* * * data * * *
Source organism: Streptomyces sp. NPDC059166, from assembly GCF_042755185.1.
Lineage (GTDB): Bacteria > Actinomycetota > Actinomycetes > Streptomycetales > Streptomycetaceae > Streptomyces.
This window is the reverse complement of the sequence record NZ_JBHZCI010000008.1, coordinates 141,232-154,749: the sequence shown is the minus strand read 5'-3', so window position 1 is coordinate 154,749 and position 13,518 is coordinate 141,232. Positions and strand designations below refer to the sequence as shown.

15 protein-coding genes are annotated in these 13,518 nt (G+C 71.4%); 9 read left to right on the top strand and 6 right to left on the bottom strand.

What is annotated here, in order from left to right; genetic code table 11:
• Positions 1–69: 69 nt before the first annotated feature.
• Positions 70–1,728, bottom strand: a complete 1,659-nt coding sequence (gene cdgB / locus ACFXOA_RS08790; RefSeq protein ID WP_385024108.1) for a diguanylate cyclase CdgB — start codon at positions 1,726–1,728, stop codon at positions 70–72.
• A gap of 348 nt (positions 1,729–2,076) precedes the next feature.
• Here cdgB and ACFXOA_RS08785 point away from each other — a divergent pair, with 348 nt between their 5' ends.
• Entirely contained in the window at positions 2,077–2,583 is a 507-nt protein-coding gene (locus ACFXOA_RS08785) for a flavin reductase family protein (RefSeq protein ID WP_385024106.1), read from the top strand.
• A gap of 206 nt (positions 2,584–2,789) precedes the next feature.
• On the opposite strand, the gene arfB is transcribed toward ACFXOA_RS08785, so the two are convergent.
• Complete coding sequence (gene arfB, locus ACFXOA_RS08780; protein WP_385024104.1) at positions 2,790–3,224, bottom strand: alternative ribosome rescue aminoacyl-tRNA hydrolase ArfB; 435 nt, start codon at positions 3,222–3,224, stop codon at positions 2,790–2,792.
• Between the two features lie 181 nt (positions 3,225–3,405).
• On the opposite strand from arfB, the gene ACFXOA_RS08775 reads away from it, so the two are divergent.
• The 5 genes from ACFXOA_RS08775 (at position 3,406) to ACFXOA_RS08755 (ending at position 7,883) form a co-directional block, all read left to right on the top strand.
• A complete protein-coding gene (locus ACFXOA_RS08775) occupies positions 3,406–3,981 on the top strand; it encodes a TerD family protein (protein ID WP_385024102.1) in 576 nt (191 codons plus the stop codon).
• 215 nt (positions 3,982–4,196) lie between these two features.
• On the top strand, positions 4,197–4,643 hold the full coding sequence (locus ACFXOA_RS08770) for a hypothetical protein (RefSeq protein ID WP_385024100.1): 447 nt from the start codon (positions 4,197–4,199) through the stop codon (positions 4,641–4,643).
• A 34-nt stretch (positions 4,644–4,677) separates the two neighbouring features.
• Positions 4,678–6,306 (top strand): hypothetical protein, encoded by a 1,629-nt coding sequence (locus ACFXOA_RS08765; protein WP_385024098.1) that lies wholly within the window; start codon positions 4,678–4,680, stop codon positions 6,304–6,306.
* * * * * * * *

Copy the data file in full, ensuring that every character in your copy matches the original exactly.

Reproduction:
Source organism: Streptomyces sp. NPDC059166, from assembly GCF_042755185.1.
Lineage (GTDB): Bacteria > Actinomycetota > Actinomycetes > Streptomycetales > Streptomycetaceae > Streptomyces.
This window is the reverse complement of the sequence record NZ_JBHZCI010000008.1, coordinates 141,232-154,749: the sequence shown is the minus strand read 5'-3', so window position 1 is coordinate 154,749 and position 13,518 is coordinate 141,232. Positions and strand designations below refer to the sequence as shown.

15 protein-coding genes are annotated in these 13,518 nt (G+C 71.4%); 9 read left to right on the top strand and 6 right to left on the bottom strand.

What is annotated here, in order from left to right; genetic code table 11:
• Positions 1–69: 69 nt before the first annotated feature.
• Positions 70–1,728, bottom strand: a complete 1,659-nt coding sequence (gene cdgB / locus ACFXOA_RS08790; RefSeq protein ID WP_385024108.1) for a diguanylate cyclase CdgB — start codon at positions 1,726–1,728, stop codon at positions 70–72.
• A gap of 348 nt (positions 1,729–2,076) precedes the next feature.
• Here cdgB and ACFXOA_RS08785 point away from each other — a divergent pair, with 348 nt between their 5' ends.
• Entirely contained in the window at positions 2,077–2,583 is a 507-nt protein-coding gene (locus ACFXOA_RS08785) for a flavin reductase family protein (RefSeq protein ID WP_385024106.1), read from the top strand.
• A gap of 206 nt (positions 2,584–2,789) precedes the next feature.
• On the opposite strand, the gene arfB is transcribed toward ACFXOA_RS08785, so the two are convergent.
• Complete coding sequence (gene arfB, locus ACFXOA_RS08780; protein WP_385024104.1) at positions 2,790–3,224, bottom strand: alternative ribosome rescue aminoacyl-tRNA hydrolase ArfB; 435 nt, start codon at positions 3,222–3,224, stop codon at positions 2,790–2,792.
• Between the two features lie 181 nt (positions 3,225–3,405).
• On the opposite strand from arfB, the gene ACFXOA_RS08775 reads away from it, so the two are divergent.
• The 5 genes from ACFXOA_RS08775 (at position 3,406) to ACFXOA_RS08755 (ending at position 7,883) form a co-directional block, all read left to right on the top strand.
• A complete protein-coding gene (locus ACFXOA_RS08775) occupies positions 3,406–3,981 on the top strand; it encodes a TerD family protein (protein ID WP_385024102.1) in 576 nt (191 codons plus the stop codon).
• 215 nt (positions 3,982–4,196) lie between these two features.
• On the top strand, positions 4,197–4,643 hold the full coding sequence (locus ACFXOA_RS08770) for a hypothetical protein (RefSeq protein ID WP_385024100.1): 447 nt from the start codon (positions 4,197–4,199) through the stop codon (positions 4,641–4,643).
• A 34-nt stretch (positions 4,644–4,677) separates the two neighbouring features.
• Positions 4,678–6,306 (top strand): hypothetical protein, encoded by a 1,629-nt coding sequence (locus ACFXOA_RS08765; protein WP_385024098.1) that lies wholly within the window; start codon positions 4,678–4,680, stop codon positions 6,304–6,306.